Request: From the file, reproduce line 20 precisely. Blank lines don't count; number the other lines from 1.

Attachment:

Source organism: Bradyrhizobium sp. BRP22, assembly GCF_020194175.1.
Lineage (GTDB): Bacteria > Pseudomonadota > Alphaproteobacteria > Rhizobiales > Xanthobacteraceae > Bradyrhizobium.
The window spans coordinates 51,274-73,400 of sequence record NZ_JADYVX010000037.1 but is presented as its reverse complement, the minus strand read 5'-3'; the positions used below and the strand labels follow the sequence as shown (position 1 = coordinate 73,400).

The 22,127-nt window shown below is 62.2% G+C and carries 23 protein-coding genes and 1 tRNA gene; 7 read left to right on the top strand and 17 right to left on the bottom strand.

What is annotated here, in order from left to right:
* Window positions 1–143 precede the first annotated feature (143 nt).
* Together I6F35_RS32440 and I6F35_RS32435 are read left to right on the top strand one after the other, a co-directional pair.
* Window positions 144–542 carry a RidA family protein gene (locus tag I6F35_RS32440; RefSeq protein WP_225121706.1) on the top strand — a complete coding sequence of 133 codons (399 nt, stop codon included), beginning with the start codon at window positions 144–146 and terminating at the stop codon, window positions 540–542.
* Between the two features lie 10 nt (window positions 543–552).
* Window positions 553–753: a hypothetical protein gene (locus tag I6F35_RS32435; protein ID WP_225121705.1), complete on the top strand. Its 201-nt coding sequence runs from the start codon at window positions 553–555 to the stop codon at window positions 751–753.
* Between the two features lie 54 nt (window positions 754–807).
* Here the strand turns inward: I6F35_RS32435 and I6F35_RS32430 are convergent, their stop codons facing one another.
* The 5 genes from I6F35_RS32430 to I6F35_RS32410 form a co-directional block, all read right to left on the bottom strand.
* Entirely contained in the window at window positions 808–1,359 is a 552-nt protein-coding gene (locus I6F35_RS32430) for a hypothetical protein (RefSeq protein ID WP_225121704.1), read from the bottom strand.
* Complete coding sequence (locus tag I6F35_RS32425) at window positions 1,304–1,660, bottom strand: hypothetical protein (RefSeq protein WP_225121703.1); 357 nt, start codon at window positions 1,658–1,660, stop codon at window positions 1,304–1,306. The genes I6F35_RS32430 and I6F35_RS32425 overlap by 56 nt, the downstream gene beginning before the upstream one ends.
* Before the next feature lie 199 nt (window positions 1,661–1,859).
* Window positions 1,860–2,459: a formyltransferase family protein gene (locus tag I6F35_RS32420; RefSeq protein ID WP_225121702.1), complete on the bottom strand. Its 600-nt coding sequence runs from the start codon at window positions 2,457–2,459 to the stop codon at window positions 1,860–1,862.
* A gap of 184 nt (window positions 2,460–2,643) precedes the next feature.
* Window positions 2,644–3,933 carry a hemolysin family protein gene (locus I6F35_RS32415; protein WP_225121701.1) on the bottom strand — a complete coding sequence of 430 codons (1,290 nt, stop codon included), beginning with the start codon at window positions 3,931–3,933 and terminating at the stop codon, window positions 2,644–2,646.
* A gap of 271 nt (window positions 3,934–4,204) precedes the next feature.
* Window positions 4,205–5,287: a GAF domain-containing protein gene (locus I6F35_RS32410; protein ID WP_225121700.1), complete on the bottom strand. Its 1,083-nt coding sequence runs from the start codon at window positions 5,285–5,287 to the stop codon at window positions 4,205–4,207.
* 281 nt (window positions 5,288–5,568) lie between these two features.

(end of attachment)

* A gap of 271 nt (window positions 3,934–4,204) precedes the next feature.